Archive for the ‘The Mobile Wild West’ Category

Throwing good money after bad?

Monday, April 30th, 2012

Today Microsoft threw $300 million into the Barnes &Noble e-reader business (17.6% stake). It’ll be interesting to see how this whole Windows 8 vs. Android vs. iOS shakes out in the next few years.

Square Up and Get Paid Fast!

Thursday, May 19th, 2011

Are you able to accept credit cards payments anywhere, anytime?  If not, you need Square, a fabulous little tool that will change your selling power. Here’s the the best part: It’s Free.

Example of how SquareUp worksAs an author and speaker, I know how important it is to be able to sell your books and products at the back of the room—or even out of the back of your car (since we authors always have copies of our book with us). Square is a simple little device that plugs into the headphone jack of most smart phones (check to see if your phone is supported). The account is free, the device is free. You pay as you go, and the money deposits right into your account. Here’s how it works: (more…)

Social Media is Dead – Long Live Social Media

Monday, November 8th, 2010

Well, not really. But it just got a bit more regal. The Queen Mum now has a Facebook page …. and a twitter page …. and a YouTube channel. Heck she even has a Flickr page. And you thought the Monarchy was dead?

Get your daily dose of all things British here:





New Nook Color is here

Tuesday, October 26th, 2010

Well, it’s ready for pre-order and shipping Nov 19.

The new Barnes & Noble Nook Color is running Android 2.1, WiFi equipped and selling for $249. Though I don’t think it’ll cannibalize iPad sales, it’s nice to see some competition out there.

I’m excited about the Lend (share) feature. And curious about the Read in Store feature. New features list here.

New Nook

Monday, October 25th, 2010

Barnes & Noble has a big announcement tomorrow afternoon. Perhaps a New touch screen Nook e-reader? Seems someone tipped CNET to a new image on the B&N site.

EDIT: B&N took down the item but you can still see it here.

As an aside, the Borders e reader just went on sale fro $99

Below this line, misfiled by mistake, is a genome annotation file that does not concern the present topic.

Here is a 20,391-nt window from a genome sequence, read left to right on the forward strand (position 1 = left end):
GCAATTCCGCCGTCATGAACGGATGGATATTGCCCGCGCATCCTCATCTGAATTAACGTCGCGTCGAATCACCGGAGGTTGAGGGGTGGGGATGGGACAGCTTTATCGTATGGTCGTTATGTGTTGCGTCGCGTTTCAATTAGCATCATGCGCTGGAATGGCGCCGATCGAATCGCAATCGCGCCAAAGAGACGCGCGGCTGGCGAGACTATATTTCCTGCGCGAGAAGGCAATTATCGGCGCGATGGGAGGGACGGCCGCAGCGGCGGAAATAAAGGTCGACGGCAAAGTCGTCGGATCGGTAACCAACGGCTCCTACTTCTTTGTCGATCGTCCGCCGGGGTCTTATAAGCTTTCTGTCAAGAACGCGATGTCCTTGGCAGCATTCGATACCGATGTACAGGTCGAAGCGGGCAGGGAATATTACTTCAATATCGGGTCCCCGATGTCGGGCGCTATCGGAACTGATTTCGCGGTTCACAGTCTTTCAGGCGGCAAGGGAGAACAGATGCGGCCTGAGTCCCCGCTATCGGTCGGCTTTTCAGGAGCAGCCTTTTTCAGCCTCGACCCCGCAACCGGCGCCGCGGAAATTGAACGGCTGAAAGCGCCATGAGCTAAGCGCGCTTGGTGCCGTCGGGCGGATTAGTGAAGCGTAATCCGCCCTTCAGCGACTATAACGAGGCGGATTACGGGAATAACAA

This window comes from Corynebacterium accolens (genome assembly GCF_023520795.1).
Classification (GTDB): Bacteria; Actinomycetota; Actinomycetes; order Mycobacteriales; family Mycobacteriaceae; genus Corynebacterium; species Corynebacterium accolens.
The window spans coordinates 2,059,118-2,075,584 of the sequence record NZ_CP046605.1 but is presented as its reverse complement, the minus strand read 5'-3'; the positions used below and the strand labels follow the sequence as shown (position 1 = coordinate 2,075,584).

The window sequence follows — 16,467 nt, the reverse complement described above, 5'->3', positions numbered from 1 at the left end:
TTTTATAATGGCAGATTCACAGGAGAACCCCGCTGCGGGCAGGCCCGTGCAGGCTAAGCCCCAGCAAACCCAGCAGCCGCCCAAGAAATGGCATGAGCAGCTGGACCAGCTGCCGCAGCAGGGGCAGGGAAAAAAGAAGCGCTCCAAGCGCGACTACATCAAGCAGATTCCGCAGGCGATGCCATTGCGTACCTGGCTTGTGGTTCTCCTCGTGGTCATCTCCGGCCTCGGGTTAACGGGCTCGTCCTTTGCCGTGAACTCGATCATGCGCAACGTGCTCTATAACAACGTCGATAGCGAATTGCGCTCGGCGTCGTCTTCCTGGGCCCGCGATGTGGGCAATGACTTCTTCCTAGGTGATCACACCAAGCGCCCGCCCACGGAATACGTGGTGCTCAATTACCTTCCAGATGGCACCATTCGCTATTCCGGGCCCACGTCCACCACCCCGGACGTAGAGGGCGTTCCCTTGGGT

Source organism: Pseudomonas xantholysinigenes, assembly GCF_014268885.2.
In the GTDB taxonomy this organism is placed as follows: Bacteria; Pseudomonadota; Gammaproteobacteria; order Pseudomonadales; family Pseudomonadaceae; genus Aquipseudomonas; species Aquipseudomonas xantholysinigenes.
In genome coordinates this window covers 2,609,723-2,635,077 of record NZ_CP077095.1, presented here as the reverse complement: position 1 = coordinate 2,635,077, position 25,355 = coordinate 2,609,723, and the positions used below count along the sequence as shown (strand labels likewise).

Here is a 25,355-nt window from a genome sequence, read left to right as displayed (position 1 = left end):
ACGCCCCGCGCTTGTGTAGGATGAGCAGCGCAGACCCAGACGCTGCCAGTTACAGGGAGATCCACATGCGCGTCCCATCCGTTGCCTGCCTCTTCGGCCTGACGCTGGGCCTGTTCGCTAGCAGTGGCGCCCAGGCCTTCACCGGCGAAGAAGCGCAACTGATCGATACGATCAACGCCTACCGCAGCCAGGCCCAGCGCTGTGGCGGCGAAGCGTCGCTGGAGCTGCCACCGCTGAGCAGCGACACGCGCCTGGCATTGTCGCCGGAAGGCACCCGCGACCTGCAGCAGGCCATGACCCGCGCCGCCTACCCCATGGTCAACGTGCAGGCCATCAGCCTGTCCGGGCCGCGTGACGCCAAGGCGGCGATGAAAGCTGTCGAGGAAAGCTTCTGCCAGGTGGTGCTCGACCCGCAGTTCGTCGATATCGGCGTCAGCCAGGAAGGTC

E-book piracy on the rise?

Wednesday, October 6th, 2010
Steve Jobs while introducing the iPad in San F...

Image via Wikipedia

Attributor seems to think it’s on the up, up, up. But then they do sell anti-piracy software. The recent widespread availability of e-readers with no proprietary format may have something to do with it. Apple iPad, I’m looking at you (Kindle is still a relatively closed ecosystem). Is there a perfect DRM solution at this point? No, there’s not even a perfect e-reader format yet. But as content providers we’ll have to deal with these issues. And waiting never ends well, look at how well that worked for the music industry.

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Flash – Ahhhhhhh

Thursday, September 9th, 2010

Flash, is coming to an iDevice near you. Nearly five months ago Adobe killed a project that would have brought Flash derived applications to the iPhone. Mainly because of section 3.3.1 of the Apple developer license.  As of today it seems that Apple is quietly relenting in their battle with Adobe on Flash based apps. In the new developer agreement this section (3.3.1) has been removed entirely:

Applications may only use Documented APIs in the manner prescribed by Apple and must not use or call any private APIs. Applications must be originally written in Objective-C, C, C++, or JavaScript as executed by the iPhone OS WebKit engine, and only code written in C, C++, and Objective-C may compile and directly link against the Documented APIs (e.g., Applications that link to Documented APIs through an intermediary translation or compatibility layer or tool are prohibited).

Specific programing languages are no longer mentioned. This means Flash programmers are back in the game. Of course you still have to get your app past the Apple approval board. But, things are looking up for both consumers of content and providers.

via: daring fireball

One e-reader to rule them all

Thursday, September 2nd, 2010
A Picture of a eBook
Image via Wikipedia

As the battle heats up in the e-reader war there is great opportunity, for the consumer. For the content provider things are a bit more difficult. Every device seems to have it’s own proprietary software — rendering (at best) a few other formats useless.

So what format should you use? At this point there is no one best answer,  just strategic compromises. For instance, the Kindle has huge market penetration and a fantastic marketplace but only renders black and white. So children’s books will be a bit lack luster. The iPad renders color but some users complain about reading on a backlit screen and certain formats require additional software. Android Handhelds are portable, render in color but don’t read the popular MobiPocket format. Barnes and Noble Nook only reads three of the thirteen formats available but they have distribution in their favor.

So you’ve written a book which means you already know who your audience is. Now figure out what devices they’re likely using and build to them. Create a couple formats and let your fans decide how to fulfill their needs.

Resource: Wikipedia published this handy sortable grid to help you decide the best way(s) to publish your masterpiece.

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